Aligned with the French Communist Party, philosopher Louis Althusser (1918-1990) strove to explain contemporary developments by reinterpreting the doctrines of Karl Marx and Friedrich Engels.
Louis Althusser was born at Birmandreis, Algeria (then a colony of France), October 16, 1918. He was briefly imprisoned in concentration camps in World War II. In 1948 he took his degree in philosophy from the Ecole Normale Supérieure in Paris and taught there for the next 32 years. In 1980 he strangled his wife and lived most of the next ten years, until his death in 1990, confined to mental asylums.
Prior to and through World War II, 1939-1945, Althusser was involved in the Roman Catholic youth movement and advocated some of the church's more conservative teachings. During the Nazi occupation of France his thinking underwent a radical transformation, as he along with many others embraced Marxist ideologies. During this time he found himself involved with the French Resistance and attracted to one of its more prominent activists, Helene Legotier, eight years his senior and a member of the French Communist Party (PCF). In 1948 Althusser also joined the party. After the war Legotier continued her activism, while Althusser spent most of his time in academia. His lectures and writings became very influential and he was seen by many to be the party's most outstanding intellectual.
Althusser attempted to reconcile the views of French structuralism with those of Marxism by denying the primary role of the individual subject in the face of historically unfolding social structures. His most important works are For Marx (1965), Lenin and Philosophy (1969), and his contributions to a book of essays called Reading Capital, all of which were popular with student revolutionaries during the decade of social upheaval in the 1960s.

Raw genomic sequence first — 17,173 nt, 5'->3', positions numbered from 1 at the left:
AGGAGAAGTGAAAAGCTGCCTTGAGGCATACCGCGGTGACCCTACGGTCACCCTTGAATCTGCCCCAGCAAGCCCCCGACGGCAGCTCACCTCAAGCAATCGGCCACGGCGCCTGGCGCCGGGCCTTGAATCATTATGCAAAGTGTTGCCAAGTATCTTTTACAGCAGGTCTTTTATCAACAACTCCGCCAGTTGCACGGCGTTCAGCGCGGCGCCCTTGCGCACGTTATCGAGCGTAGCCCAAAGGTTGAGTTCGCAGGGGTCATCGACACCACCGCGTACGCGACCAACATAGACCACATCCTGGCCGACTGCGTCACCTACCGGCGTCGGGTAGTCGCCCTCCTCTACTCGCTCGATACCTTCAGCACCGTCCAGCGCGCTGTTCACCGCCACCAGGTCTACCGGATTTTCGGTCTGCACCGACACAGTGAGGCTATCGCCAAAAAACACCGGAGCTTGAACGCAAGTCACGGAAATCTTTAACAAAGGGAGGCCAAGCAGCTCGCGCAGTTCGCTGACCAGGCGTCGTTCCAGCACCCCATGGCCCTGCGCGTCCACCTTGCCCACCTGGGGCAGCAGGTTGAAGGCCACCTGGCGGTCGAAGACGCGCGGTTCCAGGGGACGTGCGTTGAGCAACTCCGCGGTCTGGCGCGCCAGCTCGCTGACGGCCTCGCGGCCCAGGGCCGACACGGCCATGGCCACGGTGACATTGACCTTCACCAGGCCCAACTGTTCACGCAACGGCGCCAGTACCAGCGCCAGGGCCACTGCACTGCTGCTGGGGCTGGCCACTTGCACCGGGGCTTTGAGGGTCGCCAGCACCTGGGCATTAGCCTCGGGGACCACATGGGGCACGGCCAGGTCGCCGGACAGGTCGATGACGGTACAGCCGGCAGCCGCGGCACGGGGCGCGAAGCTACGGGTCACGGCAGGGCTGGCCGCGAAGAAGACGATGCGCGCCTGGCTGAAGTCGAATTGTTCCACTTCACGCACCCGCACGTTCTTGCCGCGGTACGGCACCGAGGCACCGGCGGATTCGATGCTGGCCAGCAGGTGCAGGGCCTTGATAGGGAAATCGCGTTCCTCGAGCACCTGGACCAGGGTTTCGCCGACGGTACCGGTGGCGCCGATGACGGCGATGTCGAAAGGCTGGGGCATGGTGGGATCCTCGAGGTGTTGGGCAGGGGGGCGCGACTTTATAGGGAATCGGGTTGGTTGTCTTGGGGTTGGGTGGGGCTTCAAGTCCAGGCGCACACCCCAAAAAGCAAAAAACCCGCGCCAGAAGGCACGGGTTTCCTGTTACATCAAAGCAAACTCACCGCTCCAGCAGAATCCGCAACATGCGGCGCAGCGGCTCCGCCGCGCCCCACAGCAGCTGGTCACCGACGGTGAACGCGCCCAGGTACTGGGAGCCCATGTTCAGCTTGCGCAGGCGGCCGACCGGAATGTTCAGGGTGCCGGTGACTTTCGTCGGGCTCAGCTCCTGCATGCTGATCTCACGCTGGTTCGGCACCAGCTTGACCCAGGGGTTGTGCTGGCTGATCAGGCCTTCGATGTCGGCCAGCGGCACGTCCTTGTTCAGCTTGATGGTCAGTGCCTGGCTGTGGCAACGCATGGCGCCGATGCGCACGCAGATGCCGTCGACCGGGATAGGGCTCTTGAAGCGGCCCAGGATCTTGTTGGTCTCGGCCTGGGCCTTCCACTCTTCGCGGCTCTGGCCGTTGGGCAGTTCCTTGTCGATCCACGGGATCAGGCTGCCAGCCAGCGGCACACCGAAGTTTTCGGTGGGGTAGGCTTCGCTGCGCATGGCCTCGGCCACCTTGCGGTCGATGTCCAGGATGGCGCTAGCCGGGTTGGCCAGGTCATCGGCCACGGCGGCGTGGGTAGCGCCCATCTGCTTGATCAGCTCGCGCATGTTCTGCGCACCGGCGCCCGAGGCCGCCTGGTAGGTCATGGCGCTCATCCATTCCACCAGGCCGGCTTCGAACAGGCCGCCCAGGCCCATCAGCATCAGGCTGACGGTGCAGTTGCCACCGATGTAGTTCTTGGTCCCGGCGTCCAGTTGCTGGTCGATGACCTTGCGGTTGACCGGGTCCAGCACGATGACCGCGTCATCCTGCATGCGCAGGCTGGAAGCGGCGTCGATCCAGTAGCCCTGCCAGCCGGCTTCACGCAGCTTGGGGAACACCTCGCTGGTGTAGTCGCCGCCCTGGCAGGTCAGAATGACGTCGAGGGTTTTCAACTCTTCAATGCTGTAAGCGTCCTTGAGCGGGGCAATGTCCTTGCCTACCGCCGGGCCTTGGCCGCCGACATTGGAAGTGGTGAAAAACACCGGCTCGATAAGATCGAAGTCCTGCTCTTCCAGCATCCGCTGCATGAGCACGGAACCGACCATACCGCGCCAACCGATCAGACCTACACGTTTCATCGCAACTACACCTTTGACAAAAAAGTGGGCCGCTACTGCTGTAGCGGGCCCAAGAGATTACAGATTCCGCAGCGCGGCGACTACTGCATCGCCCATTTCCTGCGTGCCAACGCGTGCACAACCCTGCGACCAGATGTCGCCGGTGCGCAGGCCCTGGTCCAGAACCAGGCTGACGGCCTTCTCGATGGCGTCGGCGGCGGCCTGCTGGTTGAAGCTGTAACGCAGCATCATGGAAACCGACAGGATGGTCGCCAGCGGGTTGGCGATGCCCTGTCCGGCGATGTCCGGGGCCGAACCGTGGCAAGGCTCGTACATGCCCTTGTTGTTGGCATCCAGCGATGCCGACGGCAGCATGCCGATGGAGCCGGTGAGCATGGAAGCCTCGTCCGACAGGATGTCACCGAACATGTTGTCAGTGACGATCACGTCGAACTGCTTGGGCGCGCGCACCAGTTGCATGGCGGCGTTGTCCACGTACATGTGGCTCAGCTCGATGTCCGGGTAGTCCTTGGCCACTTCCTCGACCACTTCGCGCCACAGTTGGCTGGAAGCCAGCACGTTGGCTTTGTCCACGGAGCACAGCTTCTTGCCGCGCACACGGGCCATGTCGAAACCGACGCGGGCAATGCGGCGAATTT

While many Marxists were looking for a more "humane" alternative to the totalitarianism unfolding in the Soviet Union and a way to resolve the split caused by the Chinese revolution, Althusser, taking the opposite tack, proposed a purely scientific approach, one he ascribed to the maturing Marx himself in For Marx, (1970). In Reading Capital and in Lenin and Philosophy and Other Essays (1971) he aimed at an objective account of how the total society works from its technological top down, generating the classes that run and do the work of a society. In the latter collection he described how such a structure operates through the languages we speak in common. These, he said, tend to instill in people their sense of reality and of themselves and their social roles, all in the interest of perpetuating the order of the given society: this is the thought-controlling use of language called "ideology."
Althusser sketched the underlying fabric of a society with the help of French "structuralist" theory. This led to the development of a comprehensive and intricate Marxist model for society as a whole, although access to the model is made difficult by Althusser's style and terminology.
In the structuralist view society cannot be understood through the subjective experience of individuals seen as in some way differentiated from the unfolding processes in which they are enmeshed. A society functions as a single organism in a manner determined by its technology and its modes of production. Every individual action is solely determined by its role in relation to that technology. Althusser's critique was partly in reaction to prevailing individualistic philosophies, as well as the increasingly embarrassing historical degenerations of the Marxist system under Stalin. Critics of Altusser's thinking largely objected to the extreme austerity of a system which denies the primacy of the subjective experience, insisting that a system which so entirely subordinates the individual to the "total" structure can never hope to sustain itself in any realm other than the theoretical.